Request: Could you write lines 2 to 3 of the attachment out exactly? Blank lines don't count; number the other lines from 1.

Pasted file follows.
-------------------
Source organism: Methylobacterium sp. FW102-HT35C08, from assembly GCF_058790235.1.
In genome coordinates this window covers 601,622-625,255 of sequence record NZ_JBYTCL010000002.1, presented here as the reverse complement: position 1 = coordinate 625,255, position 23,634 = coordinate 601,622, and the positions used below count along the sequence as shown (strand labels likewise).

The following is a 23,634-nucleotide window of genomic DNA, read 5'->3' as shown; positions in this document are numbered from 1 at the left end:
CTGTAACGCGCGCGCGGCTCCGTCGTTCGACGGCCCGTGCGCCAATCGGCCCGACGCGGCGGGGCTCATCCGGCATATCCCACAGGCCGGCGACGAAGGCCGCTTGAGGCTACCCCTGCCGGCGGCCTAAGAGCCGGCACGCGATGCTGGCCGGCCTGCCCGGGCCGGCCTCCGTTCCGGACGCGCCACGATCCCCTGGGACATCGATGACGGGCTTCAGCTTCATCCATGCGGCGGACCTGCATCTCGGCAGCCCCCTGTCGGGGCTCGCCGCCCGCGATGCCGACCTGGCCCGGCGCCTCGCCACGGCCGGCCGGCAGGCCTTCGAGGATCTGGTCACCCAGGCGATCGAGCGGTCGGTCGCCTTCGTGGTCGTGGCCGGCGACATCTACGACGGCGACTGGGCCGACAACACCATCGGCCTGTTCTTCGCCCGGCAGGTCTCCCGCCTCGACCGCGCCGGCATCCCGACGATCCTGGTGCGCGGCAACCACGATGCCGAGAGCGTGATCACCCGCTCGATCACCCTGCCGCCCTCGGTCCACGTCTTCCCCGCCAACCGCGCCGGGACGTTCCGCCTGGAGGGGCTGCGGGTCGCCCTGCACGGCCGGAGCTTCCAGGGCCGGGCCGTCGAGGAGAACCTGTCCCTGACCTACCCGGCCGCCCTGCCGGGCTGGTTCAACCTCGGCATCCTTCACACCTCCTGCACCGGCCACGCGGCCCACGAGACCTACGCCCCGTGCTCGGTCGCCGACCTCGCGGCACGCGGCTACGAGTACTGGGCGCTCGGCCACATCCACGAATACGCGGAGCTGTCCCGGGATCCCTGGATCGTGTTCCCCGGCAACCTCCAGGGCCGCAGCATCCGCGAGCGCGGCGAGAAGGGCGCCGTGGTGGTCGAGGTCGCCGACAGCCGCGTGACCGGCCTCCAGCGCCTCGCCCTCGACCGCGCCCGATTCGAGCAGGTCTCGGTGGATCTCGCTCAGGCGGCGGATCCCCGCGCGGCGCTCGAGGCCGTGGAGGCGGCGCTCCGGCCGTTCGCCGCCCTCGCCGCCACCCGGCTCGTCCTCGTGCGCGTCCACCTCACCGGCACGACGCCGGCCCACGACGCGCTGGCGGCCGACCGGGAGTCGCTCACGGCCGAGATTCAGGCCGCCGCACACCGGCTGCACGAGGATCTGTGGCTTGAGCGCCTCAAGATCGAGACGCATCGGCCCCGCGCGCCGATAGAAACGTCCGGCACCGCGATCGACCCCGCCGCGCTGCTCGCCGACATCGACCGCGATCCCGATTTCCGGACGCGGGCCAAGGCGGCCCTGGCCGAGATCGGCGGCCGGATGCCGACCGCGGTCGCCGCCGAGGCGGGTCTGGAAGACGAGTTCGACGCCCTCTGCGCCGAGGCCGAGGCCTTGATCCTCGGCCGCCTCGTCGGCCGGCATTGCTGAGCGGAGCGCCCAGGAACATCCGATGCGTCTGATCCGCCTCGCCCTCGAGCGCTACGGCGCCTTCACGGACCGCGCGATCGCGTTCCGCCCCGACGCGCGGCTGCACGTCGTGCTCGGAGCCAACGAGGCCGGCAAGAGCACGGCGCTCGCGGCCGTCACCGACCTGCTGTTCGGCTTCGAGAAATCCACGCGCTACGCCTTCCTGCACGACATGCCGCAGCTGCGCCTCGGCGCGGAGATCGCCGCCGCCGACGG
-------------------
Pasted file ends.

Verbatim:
In genome coordinates this window covers 601,622-625,255 of sequence record NZ_JBYTCL010000002.1, presented here as the reverse complement: position 1 = coordinate 625,255, position 23,634 = coordinate 601,622, and the positions used below count along the sequence as shown (strand labels likewise).

The following is a 23,634-nucleotide window of genomic DNA, read 5'->3' as shown; positions in this document are numbered from 1 at the left end: